The Pontiac Solstice is the essence of the sports car dream. What started out as an auto show concept has now blossomed into a pure-at-heart, open-air, two-seat roadster reality. With a low-slung body, spirited performance, and modest price, the Solstice aims to steal more than a few hearts along the way.

While hardcore Pontiac fans have long enjoyed the brand’s hallmark big-bore pushrod power and boy-racer styling, the 2006 Solstice roadster takes driving excitement down a different road and to a whole new group of buyers.

Solstice is a new kind of Pontiac; the first two-seat roadster to ever wear their arrowhead badge, and GM’s first attempt to challenge Mazda’s successful MX-5 Miata sports car. And the Solstice is all-new from the pavement to the folding top. The Solstice is built on GM’s new rear-drive Kappa platform, which will be shared with the Saturn Sky roadster and a Europe-only ragtop from Opel.

While the twin grilles, cat-eye headlights, and low set turn and fog lamps are Pontiac familiar, they’re set in a very rounded nose that, like the rest of the car, looks more Formula One than NASCAR. BMW-style short overhangs and a higher at the hip profile ride on a 95.1-inch wheelbase. That’s about 3 1/2 inches longer than an MX-5. The Euro-rear view includes an upswept lower fascia with high set taillights and low set chrome exhaust tip.

The folding soft top’s profile fits in very well with the Speed Racer styling. The top has a glass rear window with defroster. It unlocks easily and manually folds under a solid panel that is both the boot and trunk lid. Only modest effort is required, but you do have to get out of the car to open the panel. Once the top is dropped, the two-seat cockpit reveals itself to be as stylish as the exterior and surprisingly roomy.

It’s all very driver-oriented with a sweeping aircraft-style instrument panel, very sensible and familiar control layout, and pedals arranged for heel-and-toe driving. There is a slick motorcycle-style gauge cluster, and front, but unfortunately no side-impact airbags.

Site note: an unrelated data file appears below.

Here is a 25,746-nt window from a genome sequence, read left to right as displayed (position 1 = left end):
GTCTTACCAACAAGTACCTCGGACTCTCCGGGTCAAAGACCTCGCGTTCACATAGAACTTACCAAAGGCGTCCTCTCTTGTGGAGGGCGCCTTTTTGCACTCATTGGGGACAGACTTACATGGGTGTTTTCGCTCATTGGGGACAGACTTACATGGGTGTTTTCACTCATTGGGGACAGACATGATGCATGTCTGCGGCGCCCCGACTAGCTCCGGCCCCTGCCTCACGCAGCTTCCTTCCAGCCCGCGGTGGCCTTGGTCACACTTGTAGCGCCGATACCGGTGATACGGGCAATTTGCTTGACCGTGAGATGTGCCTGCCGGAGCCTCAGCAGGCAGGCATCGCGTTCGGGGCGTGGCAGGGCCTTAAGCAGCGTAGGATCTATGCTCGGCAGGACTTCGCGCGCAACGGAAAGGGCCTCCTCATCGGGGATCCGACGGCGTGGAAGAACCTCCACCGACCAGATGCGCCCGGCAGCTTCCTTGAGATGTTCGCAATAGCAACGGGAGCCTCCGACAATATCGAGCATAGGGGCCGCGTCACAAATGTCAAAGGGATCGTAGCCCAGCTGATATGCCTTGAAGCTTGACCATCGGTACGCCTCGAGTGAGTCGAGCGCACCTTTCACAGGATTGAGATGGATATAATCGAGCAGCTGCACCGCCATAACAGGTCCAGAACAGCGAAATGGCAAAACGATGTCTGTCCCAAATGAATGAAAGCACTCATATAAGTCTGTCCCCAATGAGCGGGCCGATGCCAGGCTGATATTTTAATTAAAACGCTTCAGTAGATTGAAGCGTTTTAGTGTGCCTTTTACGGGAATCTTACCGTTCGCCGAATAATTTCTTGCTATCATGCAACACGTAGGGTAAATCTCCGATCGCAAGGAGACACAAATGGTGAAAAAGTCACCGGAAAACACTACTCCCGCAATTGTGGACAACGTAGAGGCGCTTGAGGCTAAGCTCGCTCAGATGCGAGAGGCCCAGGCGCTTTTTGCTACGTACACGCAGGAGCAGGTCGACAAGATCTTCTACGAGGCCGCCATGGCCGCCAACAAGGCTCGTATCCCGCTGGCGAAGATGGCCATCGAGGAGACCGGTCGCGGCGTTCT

Seating is a pair of close-fitting manually-adjustable sport seats, with optional leather trim. Standard audio is AM/FM CD. A 6-disc in-dash CD changer, MP3 capability, XM satellite radio, and Monsoon 7-speakers are all available.

Standard on Solstice is a proper sports car drivetrain. GM’s 2.4-liter twin-cam Ecotec 4-cylinder fitted to a close ratio 5-speed manual, with an available limited slip rear differential. A 5-speed automatic comes later in the model year.

The Ecotec engine’s 16-valve heads and twin balance shafts produce 177 horsepower and 166 pound-feet of torque. That’s 7 horsepower and 26 pound-feet more than an MX-5, but then the Solstice is about 400 pounds heavier. Still a 0-60 time of 7.2 seconds makes both cars an even match.

Indeed the Ecotec spins up quickly, producing strong power throughout its rev range, and a seriously sporty exhaust note.  The 5-speed manual has short, light throws, precisely engaging each gear.  Complementing the energetic drivetrain is an all-independent short-long arm suspension that uses Bilstien coil-over monotube shocks. Brakes are all disc with optional anti-lock behind standard 18-inch 5-spoke alloy wheels.

When working in combination with the responsive power rack-and-pinion steering, the Solstice exhibits quick corner entry with mild front push. The platform feels light and, with a near 50/50 front to rear weight distribution, very well balanced, very much like the MX-5.

Our pre-production test car felt tight and solid, with minimal chassis flex and body shake. It’s the best built Pontiac convertible that we’ve ever driven! And it’s frugal to drive, too. Fuel economy ratings are 20 City and 28 Highway.

And it’s even inexpensive to buy. Base price for the Solstice is $19,995. That’s a grand less than the cheapest MX-5. Pile on obvious options like air conditioning and ABS and you’re still under 25-grand.

The 2006 Solstice is not just another new Pontiac; it’s a whole new kind of Pontiac, and we loved it! Like the MX-5, the Solstice is a pure sports car, and a halo vehicle that could lead GM’s “excitement” division into a brighter and much more exciting future.



  • Fuel Economy: 20 City/28 Highway
  • 0-60 MPH: 7.2 Seconds
  • Torque: 166 Lb Feet
  • Horsepower: 177
  • Engine: 2.4-Liter Twin-cam Ecotec 4-cyl